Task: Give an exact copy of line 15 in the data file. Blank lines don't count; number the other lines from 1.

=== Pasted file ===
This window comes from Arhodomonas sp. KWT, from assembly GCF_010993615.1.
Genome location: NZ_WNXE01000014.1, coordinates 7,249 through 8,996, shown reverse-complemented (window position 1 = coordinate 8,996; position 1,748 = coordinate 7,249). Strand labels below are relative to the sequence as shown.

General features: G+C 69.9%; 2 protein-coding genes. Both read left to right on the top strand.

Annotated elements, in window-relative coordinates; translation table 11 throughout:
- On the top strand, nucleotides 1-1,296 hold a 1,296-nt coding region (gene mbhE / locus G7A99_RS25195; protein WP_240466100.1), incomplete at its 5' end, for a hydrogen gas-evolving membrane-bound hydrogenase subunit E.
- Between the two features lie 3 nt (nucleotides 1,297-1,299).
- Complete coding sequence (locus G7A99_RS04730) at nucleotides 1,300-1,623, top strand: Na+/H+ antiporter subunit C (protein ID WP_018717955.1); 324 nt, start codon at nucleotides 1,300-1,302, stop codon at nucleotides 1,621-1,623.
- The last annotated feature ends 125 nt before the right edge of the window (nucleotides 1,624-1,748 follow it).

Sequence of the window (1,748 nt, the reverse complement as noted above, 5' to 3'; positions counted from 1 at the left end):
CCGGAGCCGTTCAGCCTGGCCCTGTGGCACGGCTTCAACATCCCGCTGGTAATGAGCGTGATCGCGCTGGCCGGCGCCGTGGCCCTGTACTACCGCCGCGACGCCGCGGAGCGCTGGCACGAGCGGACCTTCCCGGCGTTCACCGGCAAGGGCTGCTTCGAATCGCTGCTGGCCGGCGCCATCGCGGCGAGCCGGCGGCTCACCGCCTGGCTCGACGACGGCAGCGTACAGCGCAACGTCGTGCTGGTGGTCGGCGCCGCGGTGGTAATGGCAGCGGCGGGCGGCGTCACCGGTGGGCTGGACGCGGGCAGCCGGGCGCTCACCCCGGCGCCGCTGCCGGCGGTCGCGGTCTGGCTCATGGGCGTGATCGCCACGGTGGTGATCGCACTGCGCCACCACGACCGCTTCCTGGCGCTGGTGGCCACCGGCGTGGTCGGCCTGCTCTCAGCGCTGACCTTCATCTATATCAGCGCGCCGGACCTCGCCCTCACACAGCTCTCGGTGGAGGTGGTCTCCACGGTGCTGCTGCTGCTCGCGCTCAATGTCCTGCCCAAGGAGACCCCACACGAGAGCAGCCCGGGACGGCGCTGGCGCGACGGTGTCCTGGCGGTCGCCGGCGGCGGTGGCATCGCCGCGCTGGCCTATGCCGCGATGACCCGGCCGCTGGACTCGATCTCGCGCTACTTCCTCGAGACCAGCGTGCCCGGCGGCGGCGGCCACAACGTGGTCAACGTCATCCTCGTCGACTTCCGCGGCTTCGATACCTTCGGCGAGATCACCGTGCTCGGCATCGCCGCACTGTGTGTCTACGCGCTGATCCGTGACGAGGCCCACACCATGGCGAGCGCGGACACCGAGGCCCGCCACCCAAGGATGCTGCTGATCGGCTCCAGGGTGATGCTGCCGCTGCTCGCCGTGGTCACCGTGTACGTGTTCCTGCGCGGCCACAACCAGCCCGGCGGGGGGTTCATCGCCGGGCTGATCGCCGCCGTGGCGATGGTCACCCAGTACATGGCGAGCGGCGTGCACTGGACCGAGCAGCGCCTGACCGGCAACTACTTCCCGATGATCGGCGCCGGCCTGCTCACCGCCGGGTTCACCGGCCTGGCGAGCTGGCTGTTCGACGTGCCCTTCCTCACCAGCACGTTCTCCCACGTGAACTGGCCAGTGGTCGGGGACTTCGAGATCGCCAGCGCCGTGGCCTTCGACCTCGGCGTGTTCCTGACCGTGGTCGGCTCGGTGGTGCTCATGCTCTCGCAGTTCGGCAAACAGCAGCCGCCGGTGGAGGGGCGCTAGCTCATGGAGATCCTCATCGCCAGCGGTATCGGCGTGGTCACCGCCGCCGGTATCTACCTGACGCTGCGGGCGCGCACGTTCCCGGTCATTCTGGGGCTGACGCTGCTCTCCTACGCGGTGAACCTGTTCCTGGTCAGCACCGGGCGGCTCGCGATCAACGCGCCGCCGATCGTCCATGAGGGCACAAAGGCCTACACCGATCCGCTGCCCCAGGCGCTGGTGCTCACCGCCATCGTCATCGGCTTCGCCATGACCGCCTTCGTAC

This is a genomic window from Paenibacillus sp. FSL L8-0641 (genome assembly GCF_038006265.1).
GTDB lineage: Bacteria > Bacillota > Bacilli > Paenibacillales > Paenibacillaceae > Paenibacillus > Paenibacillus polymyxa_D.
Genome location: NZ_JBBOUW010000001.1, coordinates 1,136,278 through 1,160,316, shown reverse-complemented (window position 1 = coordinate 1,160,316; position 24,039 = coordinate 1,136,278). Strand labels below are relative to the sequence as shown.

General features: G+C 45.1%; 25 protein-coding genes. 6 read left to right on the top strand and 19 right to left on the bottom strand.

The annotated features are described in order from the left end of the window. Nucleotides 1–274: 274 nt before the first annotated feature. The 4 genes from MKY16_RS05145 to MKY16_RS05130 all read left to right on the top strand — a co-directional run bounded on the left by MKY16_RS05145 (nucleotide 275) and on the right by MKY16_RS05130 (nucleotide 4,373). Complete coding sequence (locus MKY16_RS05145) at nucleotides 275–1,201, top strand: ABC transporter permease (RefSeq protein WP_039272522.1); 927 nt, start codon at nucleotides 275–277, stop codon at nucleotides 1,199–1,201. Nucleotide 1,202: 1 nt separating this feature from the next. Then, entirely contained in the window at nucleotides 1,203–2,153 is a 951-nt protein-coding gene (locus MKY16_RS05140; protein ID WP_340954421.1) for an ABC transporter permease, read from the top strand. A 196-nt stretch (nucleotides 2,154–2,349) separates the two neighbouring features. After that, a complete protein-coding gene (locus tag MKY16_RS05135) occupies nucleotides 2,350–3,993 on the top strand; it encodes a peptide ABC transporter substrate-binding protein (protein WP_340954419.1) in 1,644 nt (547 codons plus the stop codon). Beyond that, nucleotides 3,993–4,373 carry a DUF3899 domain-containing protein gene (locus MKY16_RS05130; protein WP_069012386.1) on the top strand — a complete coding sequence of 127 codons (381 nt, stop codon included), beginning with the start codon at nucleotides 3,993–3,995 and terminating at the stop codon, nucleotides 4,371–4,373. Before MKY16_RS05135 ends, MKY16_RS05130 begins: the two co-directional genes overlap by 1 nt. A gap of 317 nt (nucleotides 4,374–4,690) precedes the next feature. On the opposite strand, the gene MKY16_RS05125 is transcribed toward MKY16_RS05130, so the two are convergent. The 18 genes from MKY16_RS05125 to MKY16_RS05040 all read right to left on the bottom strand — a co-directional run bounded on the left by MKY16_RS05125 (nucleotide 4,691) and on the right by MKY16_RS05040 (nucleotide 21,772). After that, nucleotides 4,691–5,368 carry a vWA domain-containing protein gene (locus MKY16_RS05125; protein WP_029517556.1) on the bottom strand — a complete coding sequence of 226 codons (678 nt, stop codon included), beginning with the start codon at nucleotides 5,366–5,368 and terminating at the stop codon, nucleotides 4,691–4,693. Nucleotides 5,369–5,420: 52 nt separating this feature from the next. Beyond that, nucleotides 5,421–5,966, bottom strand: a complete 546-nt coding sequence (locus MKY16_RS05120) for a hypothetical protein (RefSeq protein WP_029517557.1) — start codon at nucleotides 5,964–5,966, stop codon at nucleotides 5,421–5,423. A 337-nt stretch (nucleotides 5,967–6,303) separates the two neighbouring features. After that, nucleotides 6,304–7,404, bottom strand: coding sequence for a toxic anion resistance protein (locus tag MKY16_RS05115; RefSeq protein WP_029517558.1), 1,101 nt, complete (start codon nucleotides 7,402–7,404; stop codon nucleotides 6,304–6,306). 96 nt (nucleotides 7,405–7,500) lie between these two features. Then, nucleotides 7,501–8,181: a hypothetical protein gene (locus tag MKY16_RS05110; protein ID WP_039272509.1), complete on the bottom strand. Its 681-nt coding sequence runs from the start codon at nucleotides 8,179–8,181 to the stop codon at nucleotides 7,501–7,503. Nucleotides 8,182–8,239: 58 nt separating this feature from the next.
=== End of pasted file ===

The annotated features are described in order from the left end of the window. Nucleotides 1–274: 274 nt before the first annotated feature. The 4 genes from MKY16_RS05145 to MKY16_RS05130 all read left to right on the top strand — a co-directional run bounded on the left by MKY16_RS05145 (nucleotide 275) and on the right by MKY16_RS05130 (nucleotide 4,373). Complete coding sequence (locus MKY16_RS05145) at nucleotides 275–1,201, top strand: ABC transporter permease (RefSeq protein WP_039272522.1); 927 nt, start codon at nucleotides 275–277, stop codon at nucleotides 1,199–1,201. Nucleotide 1,202: 1 nt separating this feature from the next. Then, entirely contained in the window at nucleotides 1,203–2,153 is a 951-nt protein-coding gene (locus MKY16_RS05140; protein ID WP_340954421.1) for an ABC transporter permease, read from the top strand. A 196-nt stretch (nucleotides 2,154–2,349) separates the two neighbouring features. After that, a complete protein-coding gene (locus tag MKY16_RS05135) occupies nucleotides 2,350–3,993 on the top strand; it encodes a peptide ABC transporter substrate-binding protein (protein WP_340954419.1) in 1,644 nt (547 codons plus the stop codon). Beyond that, nucleotides 3,993–4,373 carry a DUF3899 domain-containing protein gene (locus MKY16_RS05130; protein WP_069012386.1) on the top strand — a complete coding sequence of 127 codons (381 nt, stop codon included), beginning with the start codon at nucleotides 3,993–3,995 and terminating at the stop codon, nucleotides 4,371–4,373. Before MKY16_RS05135 ends, MKY16_RS05130 begins: the two co-directional genes overlap by 1 nt. A gap of 317 nt (nucleotides 4,374–4,690) precedes the next feature. On the opposite strand, the gene MKY16_RS05125 is transcribed toward MKY16_RS05130, so the two are convergent. The 18 genes from MKY16_RS05125 to MKY16_RS05040 all read right to left on the bottom strand — a co-directional run bounded on the left by MKY16_RS05125 (nucleotide 4,691) and on the right by MKY16_RS05040 (nucleotide 21,772). After that, nucleotides 4,691–5,368 carry a vWA domain-containing protein gene (locus MKY16_RS05125; protein WP_029517556.1) on the bottom strand — a complete coding sequence of 226 codons (678 nt, stop codon included), beginning with the start codon at nucleotides 5,366–5,368 and terminating at the stop codon, nucleotides 4,691–4,693. Nucleotides 5,369–5,420: 52 nt separating this feature from the next. Beyond that, nucleotides 5,421–5,966, bottom strand: a complete 546-nt coding sequence (locus MKY16_RS05120) for a hypothetical protein (RefSeq protein WP_029517557.1) — start codon at nucleotides 5,964–5,966, stop codon at nucleotides 5,421–5,423. A 337-nt stretch (nucleotides 5,967–6,303) separates the two neighbouring features. After that, nucleotides 6,304–7,404, bottom strand: coding sequence for a toxic anion resistance protein (locus tag MKY16_RS05115; RefSeq protein WP_029517558.1), 1,101 nt, complete (start codon nucleotides 7,402–7,404; stop codon nucleotides 6,304–6,306). 96 nt (nucleotides 7,405–7,500) lie between these two features. Then, nucleotides 7,501–8,181: a hypothetical protein gene (locus tag MKY16_RS05110; protein ID WP_039272509.1), complete on the bottom strand. Its 681-nt coding sequence runs from the start codon at nucleotides 8,179–8,181 to the stop codon at nucleotides 7,501–7,503. Nucleotides 8,182–8,239: 58 nt separating this feature from the next.